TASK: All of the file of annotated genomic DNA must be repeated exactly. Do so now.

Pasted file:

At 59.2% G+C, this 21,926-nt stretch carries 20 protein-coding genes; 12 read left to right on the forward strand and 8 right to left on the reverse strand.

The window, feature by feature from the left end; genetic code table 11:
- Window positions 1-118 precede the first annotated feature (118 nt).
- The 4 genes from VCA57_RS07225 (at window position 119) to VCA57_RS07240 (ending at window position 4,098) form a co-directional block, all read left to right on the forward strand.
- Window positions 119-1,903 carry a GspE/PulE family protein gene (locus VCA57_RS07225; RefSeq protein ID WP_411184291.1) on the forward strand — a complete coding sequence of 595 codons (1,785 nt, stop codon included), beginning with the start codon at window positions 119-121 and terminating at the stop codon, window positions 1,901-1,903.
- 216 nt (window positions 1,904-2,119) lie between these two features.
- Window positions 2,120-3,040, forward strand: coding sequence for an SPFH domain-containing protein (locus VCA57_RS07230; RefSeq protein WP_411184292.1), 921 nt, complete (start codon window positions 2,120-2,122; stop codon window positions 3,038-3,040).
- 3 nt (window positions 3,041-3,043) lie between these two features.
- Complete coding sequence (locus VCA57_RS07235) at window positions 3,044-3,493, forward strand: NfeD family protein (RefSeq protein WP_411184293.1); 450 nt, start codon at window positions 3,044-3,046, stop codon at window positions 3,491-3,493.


At 59.2% G+C, this 21,926-nt stretch carries 20 protein-coding genes; 12 read left to right on the forward strand and 8 right to left on the reverse strand.

The window, feature by feature from the left end; genetic code table 11:
- Window positions 1-118 precede the first annotated feature (118 nt).
- The 4 genes from VCA57_RS07225 (at window position 119) to VCA57_RS07240 (ending at window position 4,098) form a co-directional block, all read left to right on the forward strand.
- Window positions 119-1,903 carry a GspE/PulE family protein gene (locus VCA57_RS07225; RefSeq protein ID WP_411184291.1) on the forward strand — a complete coding sequence of 595 codons (1,785 nt, stop codon included), beginning with the start codon at window positions 119-121 and terminating at the stop codon, window positions 1,901-1,903.
- 216 nt (window positions 1,904-2,119) lie between these two features.
- Window positions 2,120-3,040, forward strand: coding sequence for an SPFH domain-containing protein (locus VCA57_RS07230; RefSeq protein WP_411184292.1), 921 nt, complete (start codon window positions 2,120-2,122; stop codon window positions 3,038-3,040).
- 3 nt (window positions 3,041-3,043) lie between these two features.
- Complete coding sequence (locus VCA57_RS07235) at window positions 3,044-3,493, forward strand: NfeD family protein (RefSeq protein WP_411184293.1); 450 nt, start codon at window positions 3,044-3,046, stop codon at window positions 3,491-3,493.